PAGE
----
Welcome, and thank you for being part of the MyZucoins community! Let’s get into an interesting piece of crypto, finance, or tech news to stay ahead.
A recent post by Ethereum’s co-founder Vitalik Buterin called “Should Ethereum be okay with enshrining more things in the protocol?” discusses Ethereum’s philosophy of keeping its core as simple as possible and building protocols on top.
There’s a big chat happening in the Ethereum world about whether they should pack more features directly into the core of Ethereum or just keep it simple and let people build extra stuff on top.
Ethereum wanted to keep things neat and tidy from the get-go, like a minimalist’s dream.
But as time went on, some folks started thinking, “Hey, maybe we should add more bells and whistles directly into Ethereum.”
Now, there’s this thing called account abstraction, which is basically about making transactions super simple.
They tried a few ways to do it, like with EIP-86 and EIP-2938, but each had its own set of hiccups.
Then came along ERC-4337, which was like a cool add-on that didn’t mess with the core.
Even with that, some people are looking to put these parts directly into Ethereum.
The big reason?
Well, it could make things run smoother and cheaper, reduce the risk of big code mess-ups, and ensure everyone plays fairly without censoring others.
It would help to standardize the use of those features.
Here’s the issue: Even with all of these discussions, they’re still scratching their heads, wondering what’s the best way forward.
And while all this is happening, many are diving deeper into “layer 2” solutions, which are like add-ons to Ethereum.
Many of these add-ons are making things a bit more centralized, which is a bit of a twist in the plot!
That’s because most of these layer 2 solutions typically pull components out of Ethereum, and then gradually work the results back in.
Solutions such as these are clearly workarounds, as they place trust on third-party extensions to do their task.
Users are essentially placing trust in centralised services as a stop gap, hoping they follow suit and submit results back to the Ethereum blockchain when they are ready.
It seems the Ethereum community could be at a crossroads, trying to figure out the best way to evolve without losing its essence, while managing increasing amounts of complexity and centralization concerns.
It’s like deciding whether to renovate your old house or just buy a new one with all the modern fittings.
The jury’s still out on what’s best! Read more here.
Balancing Simplicity And Flexibility Is Hard
One critical takeaway from Ethereum’s current predicament is the importance of both simplicity and flexibility in the core protocol.
They sound like opposites, but careful decisions in a system’s infrastructure can serve both sides pretty well.
The Splitchain network, powering Zucoins, is designed from the ground up as a “layer 1” solution.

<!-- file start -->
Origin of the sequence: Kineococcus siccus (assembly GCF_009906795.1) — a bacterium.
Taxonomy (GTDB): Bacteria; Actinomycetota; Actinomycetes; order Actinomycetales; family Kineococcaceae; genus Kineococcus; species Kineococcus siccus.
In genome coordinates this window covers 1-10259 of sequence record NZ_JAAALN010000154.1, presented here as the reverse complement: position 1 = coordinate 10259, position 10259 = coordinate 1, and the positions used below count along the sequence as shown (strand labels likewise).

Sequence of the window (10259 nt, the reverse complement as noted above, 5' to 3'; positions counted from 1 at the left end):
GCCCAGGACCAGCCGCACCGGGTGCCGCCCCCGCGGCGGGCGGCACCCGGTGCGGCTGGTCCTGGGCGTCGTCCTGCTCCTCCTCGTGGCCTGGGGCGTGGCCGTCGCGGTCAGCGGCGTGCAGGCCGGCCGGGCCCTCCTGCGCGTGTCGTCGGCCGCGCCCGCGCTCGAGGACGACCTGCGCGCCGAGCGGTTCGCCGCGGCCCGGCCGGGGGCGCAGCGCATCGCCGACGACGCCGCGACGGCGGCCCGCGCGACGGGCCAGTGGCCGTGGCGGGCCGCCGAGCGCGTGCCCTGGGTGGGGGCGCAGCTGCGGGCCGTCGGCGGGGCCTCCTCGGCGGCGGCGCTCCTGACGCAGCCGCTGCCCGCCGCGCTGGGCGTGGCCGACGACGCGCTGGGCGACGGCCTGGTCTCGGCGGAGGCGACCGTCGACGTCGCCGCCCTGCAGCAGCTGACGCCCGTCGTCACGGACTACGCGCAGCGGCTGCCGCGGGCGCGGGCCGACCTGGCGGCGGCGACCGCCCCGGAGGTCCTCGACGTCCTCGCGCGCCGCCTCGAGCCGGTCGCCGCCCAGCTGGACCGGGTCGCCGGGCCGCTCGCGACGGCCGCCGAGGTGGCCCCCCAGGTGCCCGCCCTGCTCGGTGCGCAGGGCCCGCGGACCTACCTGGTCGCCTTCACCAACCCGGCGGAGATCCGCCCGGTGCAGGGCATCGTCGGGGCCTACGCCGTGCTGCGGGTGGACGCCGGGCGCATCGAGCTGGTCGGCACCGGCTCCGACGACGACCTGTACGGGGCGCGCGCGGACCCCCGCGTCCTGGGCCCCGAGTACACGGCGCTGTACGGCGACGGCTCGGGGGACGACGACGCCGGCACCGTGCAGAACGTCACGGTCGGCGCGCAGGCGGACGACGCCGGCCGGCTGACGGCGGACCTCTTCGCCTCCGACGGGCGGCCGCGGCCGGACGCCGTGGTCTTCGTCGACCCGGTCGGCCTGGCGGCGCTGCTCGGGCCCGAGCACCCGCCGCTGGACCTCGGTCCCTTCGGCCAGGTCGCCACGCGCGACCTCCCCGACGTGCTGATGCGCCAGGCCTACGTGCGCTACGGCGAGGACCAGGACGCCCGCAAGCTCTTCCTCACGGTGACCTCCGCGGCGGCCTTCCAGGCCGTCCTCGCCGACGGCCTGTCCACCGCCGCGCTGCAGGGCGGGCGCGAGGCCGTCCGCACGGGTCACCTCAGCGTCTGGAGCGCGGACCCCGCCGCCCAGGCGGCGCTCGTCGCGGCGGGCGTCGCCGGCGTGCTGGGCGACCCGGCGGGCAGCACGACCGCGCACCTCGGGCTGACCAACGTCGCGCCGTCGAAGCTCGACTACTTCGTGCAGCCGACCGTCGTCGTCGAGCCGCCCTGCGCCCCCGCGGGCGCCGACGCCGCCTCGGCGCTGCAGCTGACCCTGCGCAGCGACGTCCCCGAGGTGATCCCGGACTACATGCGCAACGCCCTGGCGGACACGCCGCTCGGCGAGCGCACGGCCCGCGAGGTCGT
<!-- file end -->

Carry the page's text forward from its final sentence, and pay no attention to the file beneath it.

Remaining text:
It’s like that favorite Lego set, kept simple and neat, allowing for add-ons without altering the fundamental design.
By keeping the core streamlined, Splitchain reduces the risk of significant code issues and maintains compatibility, much like Ethereum’s original intent.
In the realm of transaction processing, Ethereum’s struggle with account abstraction, with the aim of making their crypto wallets easier to manage, offers valuable insight.
Zucoins’ wallet, on the other hand, is designed to be straightforward and user-friendly.
The Splitchain protocol itself has all kinds of points where flexible extensions can be made, without leaving the core system.
It includes everything from transactions themselves, which are versioned and can contain representations of metadata, to the node network and wallet app’s easily-extendable architecture.
The shift towards layer 2 solutions in Ethereum’s ecosystem highlights an interesting trend.
While these solutions provide additional features, they also introduce centralization risks, contrary to the decentralization ethos of blockchain technology.
Splitchain can learn from this, ensuring that its network focuses on a decentralized structure.
The network’s unique design, where nodes cache data and serve it to peers, is an example of this commitment to decentralization and pushing more power back to users.
Lastly, Ethereum’s crossroads moment underscores the importance of proactive evolution in the crypto space.
As Ethereum debates whether to renovate or buy new, Zucoins and Splitchain have anticipated the future needs and adapted accordingly.
By staying ahead of the curve, Zucoins and Splitchain can lead the next generation of crypto’s evolution.
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All the best,
Peter & Rob
Disclaimer: Of course, this is not advice, financial or otherwise. It’s also important to consider the risks and challenges associated with any potential benefits.